Wells, the second smallest city of England in terms of its population size and geographical area, has been a city since medieval times due to the cathedral. I had been fascinated by Clare’s (Suitcases and Sandcastles) mention of the oldest complete medieval street left in England on her post on Wells city. So, I asked my sister, during my weekend stay with her, whether we could visit Wells. She decided that we would go for the Sunday Holy Communion service at Wells Cathedral.
When we arrived at the cathedral around 7.30am, the entrance was closed. Someone pointed out a door on its West Front that had been left open for those coming for the service.
At the end of the hour long service, my sister and I decided that we would meet up on the cathedral green near the entrance in a few hours as I had wanted to wander around. Since it was a Sunday, the daily cathedral tours by volunteers was not available. I asked permission to take a few photos of the Quire area from a church staff preparing for the next service. While I would have loved to explore the rest of the cathedral, especially its chained library, I did appreciate having been part of the morning service which I would not have been able to had I visited on a weekday.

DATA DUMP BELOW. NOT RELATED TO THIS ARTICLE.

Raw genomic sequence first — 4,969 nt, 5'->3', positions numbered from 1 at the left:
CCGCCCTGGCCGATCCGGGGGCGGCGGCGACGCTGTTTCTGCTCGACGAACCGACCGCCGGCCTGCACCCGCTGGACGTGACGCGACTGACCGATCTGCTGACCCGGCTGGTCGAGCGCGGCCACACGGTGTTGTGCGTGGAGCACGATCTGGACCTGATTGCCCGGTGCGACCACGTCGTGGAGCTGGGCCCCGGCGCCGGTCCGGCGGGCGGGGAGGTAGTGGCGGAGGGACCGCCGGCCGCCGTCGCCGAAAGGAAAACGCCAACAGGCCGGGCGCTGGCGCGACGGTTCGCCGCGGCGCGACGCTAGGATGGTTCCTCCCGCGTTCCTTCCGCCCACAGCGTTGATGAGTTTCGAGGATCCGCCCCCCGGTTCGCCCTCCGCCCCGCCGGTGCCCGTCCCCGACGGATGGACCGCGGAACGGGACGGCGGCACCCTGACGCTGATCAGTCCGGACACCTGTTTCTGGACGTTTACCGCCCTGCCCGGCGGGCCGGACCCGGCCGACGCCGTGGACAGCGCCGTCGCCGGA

What catches one’s attention as you walk into the cathedral through the west front are the Scissor arches which, according to the cathedral website, had been added in 1338, when a new spire added to the top of the tower threatened to collapse the whole structure.
The 14th century stained glass windows of the Jesse window was impressive. While the windows narrowly escaped destruction during the English civil war and was protected during the second world war, the windows have been deteriorating over time. A protective glazing has been added to the exterior of the window and conservation work undertaken to preserve the beautiful window.
The Quire area, where the morning service had been held, is one of the oldest part of the cathedral and is beautiful.
The present organ was rebuilt in the 1970s, with the original instrument having been built in mid 19th century, with pipework from late 18th century.
While I had been eager to see the famous 14th century astronomical clock at the cathedral, considered the second oldest clock mechanism in Britain, and its two famous jousting knights and Quarter Jack, I could not see it within the cathedral as I could not wander around. However, there was a clock on the exterior face of the wall, facing the Vicar’s Hall, that was connected to the same mechanism as that of the clock inside.
I walked further and came upon the Vicar’s close, the medieval street that had intrigued me.
Built to house the Vicar’s Choral, which is an all male group, it still continues to be inhabited by successive choral groups.
At the end of the close is the Vicar’s chapel and library.
Returning to the Cathedral green, I sat on one of the benches overlooking the west front and admired the cathedral while taking a break.
Have you visited Wells Cathedral? What aspect of the cathedral intrigues you?